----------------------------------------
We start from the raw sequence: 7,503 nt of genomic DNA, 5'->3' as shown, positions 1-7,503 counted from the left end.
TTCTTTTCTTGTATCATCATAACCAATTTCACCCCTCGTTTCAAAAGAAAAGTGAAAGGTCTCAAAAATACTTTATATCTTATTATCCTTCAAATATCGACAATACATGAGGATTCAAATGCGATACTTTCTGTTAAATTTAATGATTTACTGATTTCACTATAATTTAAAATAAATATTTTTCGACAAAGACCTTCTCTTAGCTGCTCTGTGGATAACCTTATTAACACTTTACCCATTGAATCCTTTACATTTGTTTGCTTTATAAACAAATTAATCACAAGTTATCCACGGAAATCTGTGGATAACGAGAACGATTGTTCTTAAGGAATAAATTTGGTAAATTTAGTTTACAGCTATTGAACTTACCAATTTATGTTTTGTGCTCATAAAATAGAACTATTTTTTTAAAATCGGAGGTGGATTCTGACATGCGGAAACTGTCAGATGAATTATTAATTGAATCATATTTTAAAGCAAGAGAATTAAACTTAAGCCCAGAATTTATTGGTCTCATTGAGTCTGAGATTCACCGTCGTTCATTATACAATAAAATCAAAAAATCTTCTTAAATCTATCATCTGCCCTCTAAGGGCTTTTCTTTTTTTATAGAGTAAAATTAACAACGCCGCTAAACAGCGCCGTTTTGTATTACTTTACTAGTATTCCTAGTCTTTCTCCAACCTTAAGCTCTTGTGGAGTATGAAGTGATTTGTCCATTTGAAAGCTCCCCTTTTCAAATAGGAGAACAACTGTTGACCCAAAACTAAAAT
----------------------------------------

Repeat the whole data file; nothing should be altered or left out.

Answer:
We start from the raw sequence: 7,503 nt of genomic DNA, 5'->3' as shown, positions 1-7,503 counted from the left end.
TTCTTTTCTTGTATCATCATAACCAATTTCACCCCTCGTTTCAAAAGAAAAGTGAAAGGTCTCAAAAATACTTTATATCTTATTATCCTTCAAATATCGACAATACATGAGGATTCAAATGCGATACTTTCTGTTAAATTTAATGATTTACTGATTTCACTATAATTTAAAATAAATATTTTTCGACAAAGACCTTCTCTTAGCTGCTCTGTGGATAACCTTATTAACACTTTACCCATTGAATCCTTTACATTTGTTTGCTTTATAAACAAATTAATCACAAGTTATCCACGGAAATCTGTGGATAACGAGAACGATTGTTCTTAAGGAATAAATTTGGTAAATTTAGTTTACAGCTATTGAACTTACCAATTTATGTTTTGTGCTCATAAAATAGAACTATTTTTTTAAAATCGGAGGTGGATTCTGACATGCGGAAACTGTCAGATGAATTATTAATTGAATCATATTTTAAAGCAAGAGAATTAAACTTAAGCCCAGAATTTATTGGTCTCATTGAGTCTGAGATTCACCGTCGTTCATTATACAATAAAATCAAAAAATCTTCTTAAATCTATCATCTGCCCTCTAAGGGCTTTTCTTTTTTTATAGAGTAAAATTAACAACGCCGCTAAACAGCGCCGTTTTGTATTACTTTACTAGTATTCCTAGTCTTTCTCCAACCTTAAGCTCTTGTGGAGTATGAAGTGATTTGTCCATTTGAAAGCTCCCCTTTTCAAATAGGAGAACAACTGTTGACCCAAAACTAAAAT